CellularAutomata Changes a tile based on its neighbors.
SpawnItem, SpawnActor, Spawn Decoration Adds entities to the map. Can specify what kind of tiles to spawn on, or which tags the entity can or cannot spawn on.
RoomAndPath Creates rooms, and generates paths between them. Can modify how many rooms, how many times rooms can overlap, how straight the paths should be, how large the rooms are, and what tiles the rooms/paths are made of. Useful for creating man-made looking structures like villages.
FromFile Loads an image from file, and parses it as tiles, using the tiles defined chromakey.
SetSubArea Sets a subarea for all generation steps beneath it.
EndSubArea Returns the subarea to the current subarea’s parent subarea.
Submap Runs all map generation steps from another defined map. Can be used in a subarea to generate a small map within a much larger map.

Organic Tile Edges

As I worked on the map generation more, I found that the maps were starting to look ~really good~ when I was zoomed out and looking at the entire map. But on the actual game screen, while walking around, they still looked very unpolished, because of the harsh edges between tiles. The Liberated Pixel Cup tileset that I was using came with an incomplete set of cosmetic edge tiles for most tile types, so I decided to add a pass after map generation to add these cosmetic overlays appropriately to the procedural terrain.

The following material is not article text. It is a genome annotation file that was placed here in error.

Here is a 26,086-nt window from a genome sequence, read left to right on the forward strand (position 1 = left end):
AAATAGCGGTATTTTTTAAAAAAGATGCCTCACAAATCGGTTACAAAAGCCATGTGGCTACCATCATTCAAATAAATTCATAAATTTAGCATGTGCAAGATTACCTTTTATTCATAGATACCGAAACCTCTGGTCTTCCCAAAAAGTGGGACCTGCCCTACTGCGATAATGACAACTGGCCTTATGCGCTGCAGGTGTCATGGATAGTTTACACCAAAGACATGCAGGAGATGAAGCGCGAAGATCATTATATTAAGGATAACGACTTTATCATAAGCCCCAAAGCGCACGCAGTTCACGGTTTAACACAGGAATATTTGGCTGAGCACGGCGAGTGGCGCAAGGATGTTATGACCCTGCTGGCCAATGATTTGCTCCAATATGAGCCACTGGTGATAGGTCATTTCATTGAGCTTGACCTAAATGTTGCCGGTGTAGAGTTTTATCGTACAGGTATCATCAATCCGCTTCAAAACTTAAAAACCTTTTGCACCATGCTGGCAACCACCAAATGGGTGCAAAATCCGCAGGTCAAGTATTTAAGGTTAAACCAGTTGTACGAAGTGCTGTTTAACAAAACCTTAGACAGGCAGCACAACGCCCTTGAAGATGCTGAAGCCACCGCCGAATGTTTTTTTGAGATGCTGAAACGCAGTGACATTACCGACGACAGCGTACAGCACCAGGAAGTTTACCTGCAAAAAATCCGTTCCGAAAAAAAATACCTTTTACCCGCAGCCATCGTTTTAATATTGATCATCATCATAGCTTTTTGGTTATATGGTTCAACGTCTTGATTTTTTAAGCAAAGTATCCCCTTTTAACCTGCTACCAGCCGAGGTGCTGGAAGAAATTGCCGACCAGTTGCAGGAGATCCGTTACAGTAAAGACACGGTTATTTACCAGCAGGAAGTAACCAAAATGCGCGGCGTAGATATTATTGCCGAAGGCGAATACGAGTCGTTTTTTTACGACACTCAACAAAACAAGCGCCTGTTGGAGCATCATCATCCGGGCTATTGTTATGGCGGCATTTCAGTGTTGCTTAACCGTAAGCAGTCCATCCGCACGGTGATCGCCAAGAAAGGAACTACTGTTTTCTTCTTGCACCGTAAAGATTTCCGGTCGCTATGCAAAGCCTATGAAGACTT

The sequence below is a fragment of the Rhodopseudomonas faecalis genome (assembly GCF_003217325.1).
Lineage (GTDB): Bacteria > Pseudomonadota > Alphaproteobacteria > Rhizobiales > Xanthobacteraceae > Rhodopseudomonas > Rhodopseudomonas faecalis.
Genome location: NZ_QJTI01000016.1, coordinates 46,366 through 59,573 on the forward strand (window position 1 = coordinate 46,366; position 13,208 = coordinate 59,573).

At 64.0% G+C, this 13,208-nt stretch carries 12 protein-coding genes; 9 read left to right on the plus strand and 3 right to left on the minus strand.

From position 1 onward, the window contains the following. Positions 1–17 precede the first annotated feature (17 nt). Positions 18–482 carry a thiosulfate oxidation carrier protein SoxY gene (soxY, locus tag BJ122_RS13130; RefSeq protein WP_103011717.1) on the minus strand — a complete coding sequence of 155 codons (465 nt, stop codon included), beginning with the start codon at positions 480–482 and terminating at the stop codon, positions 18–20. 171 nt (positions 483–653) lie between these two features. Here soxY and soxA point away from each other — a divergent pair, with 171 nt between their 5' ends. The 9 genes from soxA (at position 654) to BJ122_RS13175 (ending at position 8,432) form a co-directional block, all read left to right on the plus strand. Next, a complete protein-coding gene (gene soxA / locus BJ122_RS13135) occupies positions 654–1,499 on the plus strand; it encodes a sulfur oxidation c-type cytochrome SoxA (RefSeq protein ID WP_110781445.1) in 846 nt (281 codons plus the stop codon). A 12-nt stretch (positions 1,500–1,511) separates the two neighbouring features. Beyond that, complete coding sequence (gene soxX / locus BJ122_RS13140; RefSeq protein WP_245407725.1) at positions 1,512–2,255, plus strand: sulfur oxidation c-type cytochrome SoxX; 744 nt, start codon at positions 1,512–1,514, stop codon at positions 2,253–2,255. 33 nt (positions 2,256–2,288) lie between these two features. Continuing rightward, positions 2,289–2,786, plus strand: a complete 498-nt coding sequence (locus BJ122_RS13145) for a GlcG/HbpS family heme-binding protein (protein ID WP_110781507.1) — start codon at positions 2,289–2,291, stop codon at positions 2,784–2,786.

Liberated Pixel Cup edge tile format

Conceptually, this is just a very specific cellular automata problem. However, because this tileset was missing an edge for every configuration (for instance, a grass tile with only one neighboring grass tile), I couldn't just set the rule for every configuration - there would definitely be invalid tiles on the map, and I'd have to deal with them somehow.. Additionally, I needed a way to determine which edge to place between tile types - should the grass edge go on the sand tile, or should the sand edge go on the grass tile? What about areas where three different tile types meet on one space?